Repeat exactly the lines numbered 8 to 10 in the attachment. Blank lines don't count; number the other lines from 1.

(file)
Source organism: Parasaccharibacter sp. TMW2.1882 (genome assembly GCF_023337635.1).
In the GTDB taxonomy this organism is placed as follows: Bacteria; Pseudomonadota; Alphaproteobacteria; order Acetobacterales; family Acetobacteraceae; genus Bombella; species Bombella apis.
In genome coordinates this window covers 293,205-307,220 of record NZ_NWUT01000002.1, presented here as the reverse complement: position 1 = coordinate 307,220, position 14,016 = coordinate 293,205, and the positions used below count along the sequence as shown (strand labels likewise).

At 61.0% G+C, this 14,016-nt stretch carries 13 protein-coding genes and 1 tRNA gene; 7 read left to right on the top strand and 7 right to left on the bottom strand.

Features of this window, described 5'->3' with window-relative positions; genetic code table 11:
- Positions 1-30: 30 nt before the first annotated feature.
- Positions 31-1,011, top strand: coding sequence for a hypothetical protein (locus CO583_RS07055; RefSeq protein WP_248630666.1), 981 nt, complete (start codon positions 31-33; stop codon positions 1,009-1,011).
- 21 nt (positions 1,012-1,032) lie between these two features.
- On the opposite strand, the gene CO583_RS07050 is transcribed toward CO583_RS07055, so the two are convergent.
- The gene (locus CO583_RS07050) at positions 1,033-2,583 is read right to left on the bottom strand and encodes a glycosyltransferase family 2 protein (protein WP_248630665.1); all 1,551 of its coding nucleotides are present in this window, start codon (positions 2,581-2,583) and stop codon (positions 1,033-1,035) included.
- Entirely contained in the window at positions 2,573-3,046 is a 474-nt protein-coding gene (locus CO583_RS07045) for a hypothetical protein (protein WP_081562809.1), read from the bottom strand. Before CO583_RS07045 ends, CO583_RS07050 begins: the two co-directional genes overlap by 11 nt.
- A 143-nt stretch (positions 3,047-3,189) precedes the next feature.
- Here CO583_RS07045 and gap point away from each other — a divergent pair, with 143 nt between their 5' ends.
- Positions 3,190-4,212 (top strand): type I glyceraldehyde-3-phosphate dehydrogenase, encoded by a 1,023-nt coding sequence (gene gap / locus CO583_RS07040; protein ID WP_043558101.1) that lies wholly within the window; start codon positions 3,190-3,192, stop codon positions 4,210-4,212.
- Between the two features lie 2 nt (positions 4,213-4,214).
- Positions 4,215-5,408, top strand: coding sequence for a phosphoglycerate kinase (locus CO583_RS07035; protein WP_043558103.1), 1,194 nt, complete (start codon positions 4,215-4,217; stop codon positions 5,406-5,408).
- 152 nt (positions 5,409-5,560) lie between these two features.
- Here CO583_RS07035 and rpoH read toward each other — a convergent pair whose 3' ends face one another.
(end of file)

- 21 nt (positions 1,012-1,032) lie between these two features.
- On the opposite strand, the gene CO583_RS07050 is transcribed toward CO583_RS07055, so the two are convergent.
- The gene (locus CO583_RS07050) at positions 1,033-2,583 is read right to left on the bottom strand and encodes a glycosyltransferase family 2 protein (protein WP_248630665.1); all 1,551 of its coding nucleotides are present in this window, start codon (positions 2,581-2,583) and stop codon (positions 1,033-1,035) included.